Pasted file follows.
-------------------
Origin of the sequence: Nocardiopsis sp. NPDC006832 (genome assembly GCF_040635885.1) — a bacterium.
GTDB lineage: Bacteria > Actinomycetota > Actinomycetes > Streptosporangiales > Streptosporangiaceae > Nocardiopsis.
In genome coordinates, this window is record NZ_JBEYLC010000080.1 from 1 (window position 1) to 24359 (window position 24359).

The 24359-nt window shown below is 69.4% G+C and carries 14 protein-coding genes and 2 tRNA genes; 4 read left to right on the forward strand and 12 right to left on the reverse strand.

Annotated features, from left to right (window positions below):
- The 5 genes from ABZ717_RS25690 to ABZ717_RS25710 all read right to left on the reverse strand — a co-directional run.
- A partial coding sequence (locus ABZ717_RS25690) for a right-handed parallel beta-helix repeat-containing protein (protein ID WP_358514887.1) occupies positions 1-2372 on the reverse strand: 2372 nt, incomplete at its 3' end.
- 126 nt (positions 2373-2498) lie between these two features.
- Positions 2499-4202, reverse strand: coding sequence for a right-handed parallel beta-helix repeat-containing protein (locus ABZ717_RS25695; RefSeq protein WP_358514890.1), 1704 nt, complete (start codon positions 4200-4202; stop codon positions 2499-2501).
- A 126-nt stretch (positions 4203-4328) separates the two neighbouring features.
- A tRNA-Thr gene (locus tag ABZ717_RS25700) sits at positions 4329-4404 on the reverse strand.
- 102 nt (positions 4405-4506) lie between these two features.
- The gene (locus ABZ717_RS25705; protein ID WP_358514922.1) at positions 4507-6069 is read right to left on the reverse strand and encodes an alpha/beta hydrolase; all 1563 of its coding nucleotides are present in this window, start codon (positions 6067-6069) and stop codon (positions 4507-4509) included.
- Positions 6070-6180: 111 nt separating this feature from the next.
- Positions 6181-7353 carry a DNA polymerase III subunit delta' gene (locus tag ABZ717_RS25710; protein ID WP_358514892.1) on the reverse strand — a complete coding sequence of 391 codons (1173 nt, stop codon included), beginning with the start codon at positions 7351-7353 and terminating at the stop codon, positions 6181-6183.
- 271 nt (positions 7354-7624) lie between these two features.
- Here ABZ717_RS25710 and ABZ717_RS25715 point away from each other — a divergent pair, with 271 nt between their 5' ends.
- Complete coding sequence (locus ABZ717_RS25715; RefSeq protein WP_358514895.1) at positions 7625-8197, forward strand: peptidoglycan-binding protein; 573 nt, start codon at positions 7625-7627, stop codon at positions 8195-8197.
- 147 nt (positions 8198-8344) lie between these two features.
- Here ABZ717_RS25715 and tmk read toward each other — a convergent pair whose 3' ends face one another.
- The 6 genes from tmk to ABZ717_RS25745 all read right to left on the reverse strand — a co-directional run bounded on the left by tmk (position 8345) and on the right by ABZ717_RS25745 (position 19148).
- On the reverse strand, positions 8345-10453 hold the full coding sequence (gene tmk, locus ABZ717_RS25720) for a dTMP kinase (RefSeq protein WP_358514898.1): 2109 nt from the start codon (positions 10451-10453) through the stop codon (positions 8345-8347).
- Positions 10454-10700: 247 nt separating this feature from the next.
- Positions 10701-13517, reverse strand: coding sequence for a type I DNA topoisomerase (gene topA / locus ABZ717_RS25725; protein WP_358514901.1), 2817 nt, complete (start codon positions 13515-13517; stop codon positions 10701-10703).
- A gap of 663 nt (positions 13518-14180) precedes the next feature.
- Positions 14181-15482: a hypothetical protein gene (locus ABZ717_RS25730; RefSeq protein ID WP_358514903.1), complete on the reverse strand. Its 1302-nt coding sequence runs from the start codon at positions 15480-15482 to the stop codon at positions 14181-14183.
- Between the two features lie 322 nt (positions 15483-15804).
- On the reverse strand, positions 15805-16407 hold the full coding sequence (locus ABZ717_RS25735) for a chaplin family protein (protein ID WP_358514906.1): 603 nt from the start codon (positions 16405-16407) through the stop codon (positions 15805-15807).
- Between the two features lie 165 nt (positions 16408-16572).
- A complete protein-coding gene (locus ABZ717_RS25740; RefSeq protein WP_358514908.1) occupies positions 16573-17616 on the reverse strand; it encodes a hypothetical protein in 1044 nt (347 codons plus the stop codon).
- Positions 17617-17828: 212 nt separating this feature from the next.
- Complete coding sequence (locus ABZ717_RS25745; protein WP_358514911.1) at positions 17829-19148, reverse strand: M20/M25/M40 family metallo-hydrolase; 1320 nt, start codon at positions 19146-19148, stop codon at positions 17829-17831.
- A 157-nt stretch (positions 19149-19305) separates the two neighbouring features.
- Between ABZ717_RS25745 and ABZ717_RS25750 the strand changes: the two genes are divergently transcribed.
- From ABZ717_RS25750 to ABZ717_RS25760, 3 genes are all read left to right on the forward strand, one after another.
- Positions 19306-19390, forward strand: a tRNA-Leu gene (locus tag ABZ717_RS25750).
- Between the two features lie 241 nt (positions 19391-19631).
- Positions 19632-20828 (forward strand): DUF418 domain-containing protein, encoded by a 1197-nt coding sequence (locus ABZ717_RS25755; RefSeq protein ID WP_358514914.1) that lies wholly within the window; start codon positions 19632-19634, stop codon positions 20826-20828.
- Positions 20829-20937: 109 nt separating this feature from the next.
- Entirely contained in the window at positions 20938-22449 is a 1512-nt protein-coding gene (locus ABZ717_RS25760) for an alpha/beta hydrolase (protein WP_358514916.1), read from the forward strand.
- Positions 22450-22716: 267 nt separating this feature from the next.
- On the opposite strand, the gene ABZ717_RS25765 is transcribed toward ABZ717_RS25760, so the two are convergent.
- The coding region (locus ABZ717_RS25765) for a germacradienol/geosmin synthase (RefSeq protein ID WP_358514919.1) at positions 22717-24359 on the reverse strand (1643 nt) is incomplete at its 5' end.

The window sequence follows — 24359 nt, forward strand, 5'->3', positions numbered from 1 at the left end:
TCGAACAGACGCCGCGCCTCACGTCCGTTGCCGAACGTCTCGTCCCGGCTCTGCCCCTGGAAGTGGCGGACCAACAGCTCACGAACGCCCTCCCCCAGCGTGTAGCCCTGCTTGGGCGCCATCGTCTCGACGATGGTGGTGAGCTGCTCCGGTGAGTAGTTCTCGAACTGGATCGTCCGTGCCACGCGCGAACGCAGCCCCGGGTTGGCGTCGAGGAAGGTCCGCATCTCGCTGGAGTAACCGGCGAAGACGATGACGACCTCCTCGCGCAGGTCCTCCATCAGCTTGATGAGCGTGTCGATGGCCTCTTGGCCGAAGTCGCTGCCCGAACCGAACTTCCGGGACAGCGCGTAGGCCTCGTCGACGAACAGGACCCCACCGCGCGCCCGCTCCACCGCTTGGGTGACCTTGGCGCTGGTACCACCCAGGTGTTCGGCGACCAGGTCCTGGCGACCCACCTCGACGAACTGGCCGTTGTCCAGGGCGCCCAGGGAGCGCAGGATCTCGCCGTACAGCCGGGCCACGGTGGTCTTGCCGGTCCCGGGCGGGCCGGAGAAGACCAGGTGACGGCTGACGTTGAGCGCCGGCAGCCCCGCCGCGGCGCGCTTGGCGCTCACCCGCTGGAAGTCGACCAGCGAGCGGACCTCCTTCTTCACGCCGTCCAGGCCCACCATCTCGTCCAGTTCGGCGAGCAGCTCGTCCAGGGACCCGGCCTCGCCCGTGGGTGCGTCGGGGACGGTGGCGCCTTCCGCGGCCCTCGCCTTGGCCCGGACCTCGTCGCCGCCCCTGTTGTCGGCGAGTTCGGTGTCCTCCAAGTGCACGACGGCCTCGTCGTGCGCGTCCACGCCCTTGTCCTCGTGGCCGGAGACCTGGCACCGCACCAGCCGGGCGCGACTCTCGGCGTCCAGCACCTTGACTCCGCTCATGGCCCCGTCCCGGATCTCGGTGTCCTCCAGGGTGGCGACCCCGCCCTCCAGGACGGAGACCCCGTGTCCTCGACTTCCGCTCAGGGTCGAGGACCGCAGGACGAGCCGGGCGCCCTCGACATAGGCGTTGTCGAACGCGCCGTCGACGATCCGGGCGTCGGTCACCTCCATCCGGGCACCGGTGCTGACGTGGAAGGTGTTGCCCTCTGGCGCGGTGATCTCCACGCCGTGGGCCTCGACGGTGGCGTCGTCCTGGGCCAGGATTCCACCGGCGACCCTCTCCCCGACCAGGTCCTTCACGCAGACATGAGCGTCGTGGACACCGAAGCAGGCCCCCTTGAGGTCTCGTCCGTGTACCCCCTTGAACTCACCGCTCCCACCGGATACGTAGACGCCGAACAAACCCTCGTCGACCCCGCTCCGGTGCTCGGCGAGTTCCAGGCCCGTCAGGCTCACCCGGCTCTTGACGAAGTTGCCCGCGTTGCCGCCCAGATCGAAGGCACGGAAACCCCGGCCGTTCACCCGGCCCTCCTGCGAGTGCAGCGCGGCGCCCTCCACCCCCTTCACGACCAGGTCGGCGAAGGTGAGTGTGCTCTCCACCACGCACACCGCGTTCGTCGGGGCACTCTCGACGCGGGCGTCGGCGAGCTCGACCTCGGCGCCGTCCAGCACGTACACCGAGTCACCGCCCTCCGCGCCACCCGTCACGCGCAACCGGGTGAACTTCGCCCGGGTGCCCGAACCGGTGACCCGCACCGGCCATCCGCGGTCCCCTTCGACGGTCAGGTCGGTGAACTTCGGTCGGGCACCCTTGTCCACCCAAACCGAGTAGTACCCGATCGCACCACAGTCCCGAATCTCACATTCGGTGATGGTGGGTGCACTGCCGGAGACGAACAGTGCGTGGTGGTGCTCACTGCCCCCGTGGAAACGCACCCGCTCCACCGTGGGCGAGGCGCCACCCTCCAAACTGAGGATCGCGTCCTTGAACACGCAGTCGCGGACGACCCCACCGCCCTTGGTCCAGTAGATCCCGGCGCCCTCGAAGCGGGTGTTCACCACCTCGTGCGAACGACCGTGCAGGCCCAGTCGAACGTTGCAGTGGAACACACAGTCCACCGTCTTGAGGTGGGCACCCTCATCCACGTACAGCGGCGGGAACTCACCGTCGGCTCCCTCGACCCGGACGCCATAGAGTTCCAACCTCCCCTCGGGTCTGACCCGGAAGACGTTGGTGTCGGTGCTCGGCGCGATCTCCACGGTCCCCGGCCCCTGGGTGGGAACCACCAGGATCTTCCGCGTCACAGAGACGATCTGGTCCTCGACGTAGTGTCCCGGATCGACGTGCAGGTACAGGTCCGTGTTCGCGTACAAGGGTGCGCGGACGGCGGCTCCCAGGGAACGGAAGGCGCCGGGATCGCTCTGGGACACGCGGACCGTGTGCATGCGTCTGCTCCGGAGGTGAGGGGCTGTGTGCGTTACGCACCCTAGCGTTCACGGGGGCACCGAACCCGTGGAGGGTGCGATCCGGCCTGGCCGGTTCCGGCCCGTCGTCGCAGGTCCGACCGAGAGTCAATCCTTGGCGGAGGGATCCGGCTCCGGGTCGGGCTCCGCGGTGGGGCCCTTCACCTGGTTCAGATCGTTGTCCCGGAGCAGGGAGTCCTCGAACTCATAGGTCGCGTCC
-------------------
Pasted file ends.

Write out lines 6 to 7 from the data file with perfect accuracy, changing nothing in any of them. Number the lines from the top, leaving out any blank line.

- The 5 genes from ABZ717_RS25690 to ABZ717_RS25710 all read right to left on the reverse strand — a co-directional run.
- A partial coding sequence (locus ABZ717_RS25690) for a right-handed parallel beta-helix repeat-containing protein (protein ID WP_358514887.1) occupies positions 1-2372 on the reverse strand: 2372 nt, incomplete at its 3' end.